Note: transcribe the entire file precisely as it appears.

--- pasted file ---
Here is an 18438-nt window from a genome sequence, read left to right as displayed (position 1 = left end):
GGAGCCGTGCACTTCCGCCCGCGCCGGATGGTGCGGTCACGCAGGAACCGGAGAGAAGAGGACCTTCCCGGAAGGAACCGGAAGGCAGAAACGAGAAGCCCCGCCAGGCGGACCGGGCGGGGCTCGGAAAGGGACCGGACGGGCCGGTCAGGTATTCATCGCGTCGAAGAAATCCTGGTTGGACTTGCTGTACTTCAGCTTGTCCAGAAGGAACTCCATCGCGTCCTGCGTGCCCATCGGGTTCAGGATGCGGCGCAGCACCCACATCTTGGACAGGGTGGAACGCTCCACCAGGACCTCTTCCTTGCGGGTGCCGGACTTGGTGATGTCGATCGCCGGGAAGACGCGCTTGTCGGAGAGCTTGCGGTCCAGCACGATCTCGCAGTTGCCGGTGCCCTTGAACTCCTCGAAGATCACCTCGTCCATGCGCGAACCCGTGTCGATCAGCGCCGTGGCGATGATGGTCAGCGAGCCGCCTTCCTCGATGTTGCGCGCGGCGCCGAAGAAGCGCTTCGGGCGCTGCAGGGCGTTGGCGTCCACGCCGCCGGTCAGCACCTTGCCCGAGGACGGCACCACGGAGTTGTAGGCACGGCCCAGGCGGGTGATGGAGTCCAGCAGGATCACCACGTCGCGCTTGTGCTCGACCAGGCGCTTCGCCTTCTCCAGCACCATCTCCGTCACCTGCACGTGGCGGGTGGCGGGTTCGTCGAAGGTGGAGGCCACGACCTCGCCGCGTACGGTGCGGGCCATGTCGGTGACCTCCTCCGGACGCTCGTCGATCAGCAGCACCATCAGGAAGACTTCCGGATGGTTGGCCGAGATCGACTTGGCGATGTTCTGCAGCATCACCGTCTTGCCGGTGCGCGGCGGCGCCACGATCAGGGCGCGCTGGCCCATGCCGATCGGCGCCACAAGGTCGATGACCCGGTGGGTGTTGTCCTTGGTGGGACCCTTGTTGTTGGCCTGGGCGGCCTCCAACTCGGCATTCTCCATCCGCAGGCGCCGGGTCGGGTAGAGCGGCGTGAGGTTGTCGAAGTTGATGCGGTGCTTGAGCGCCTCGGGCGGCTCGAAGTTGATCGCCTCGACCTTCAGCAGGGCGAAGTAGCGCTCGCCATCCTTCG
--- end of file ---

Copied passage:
Here is an 18438-nt window from a genome sequence, read left to right as displayed (position 1 = left end):
GGAGCCGTGCACTTCCGCCCGCGCCGGATGGTGCGGTCACGCAGGAACCGGAGAGAAGAGGACCTTCCCGGAAGGAACCGGAAGGCAGAAACGAGAAGCCCCGCCAGGCGGACCGGGCGGGGCTCGGAAAGGGACCGGACGGGCCGGTCAGGTATTCATCGCGTCGAAGAAATCCTGGTTGGACTTGCTGTACTTCAGCTTGTCCAGAAGGAACTCCATCGCGTCCTGCGTGCCCATCGGGTTCAGGATGCGGCGCAGCACCCACATCTTGGACAGGGTGGAACGCTCCACCAGGACCTCTTCCTTGCGGGTGCCGGACTTGGTGATGTCGATCGCCGGGAAGACGCGCTTGTCGGAGAGCTTGCGGTCCAGCACGATCTCGCAGTTGCCGGTGCCCTTGAACTCCTCGAAGATCACCTCGTCCATGCGCGAACCCGTGTCGATCAGCGCCGTGGCGATGATGGTCAGCGAGCCGCCTTCCTCGATGTTGCGCGCGGCGCCGAAGAAGCGCTTCGGGCGCTGCAGGGCGTTGGCGTCCACGCCGCCGGTCAGCACCTTGCCCGAGGACGGCACCACGGAGTTGTAGGCACGGCCCAGGCGGGTGATGGAGTCCAGCAGGATCACCACGTCGCGCTTGTGCTCGACCAGGCGCTTCGCCTTCTCCAGCACCATCTCCGTCACCTGCACGTGGCGGGTGGCGGGTTCGTCGAAGGTGGAGGCCACGACCTCGCCGCGTACGGTGCGGGCCATGTCGGTGACCTCCTCCGGACGCTCGTCGATCAGCAGCACCATCAGGAAGACTTCCGGATGGTTGGCCGAGATCGACTTGGCGATGTTCTGCAGCATCACCGTCTTGCCGGTGCGCGGCGGCGCCACGATCAGGGCGCGCTGGCCCATGCCGATCGGCGCCACAAGGTCGATGACCCGGTGGGTGTTGTCCTTGGTGGGACCCTTGTTGTTGGCCTGGGCGGCCTCCAACTCGGCATTCTCCATCCGCAGGCGCCGGGTCGGGTAGAGCGGCGTGAGGTTGTCGAAGTTGATGCGGTGCTTGAGCGCCTCGGGCGGCTCGAAGTTGATCGCCTCGACCTTCAGCAGGGCGAAGTAGCGCTCGCCATCCTTCG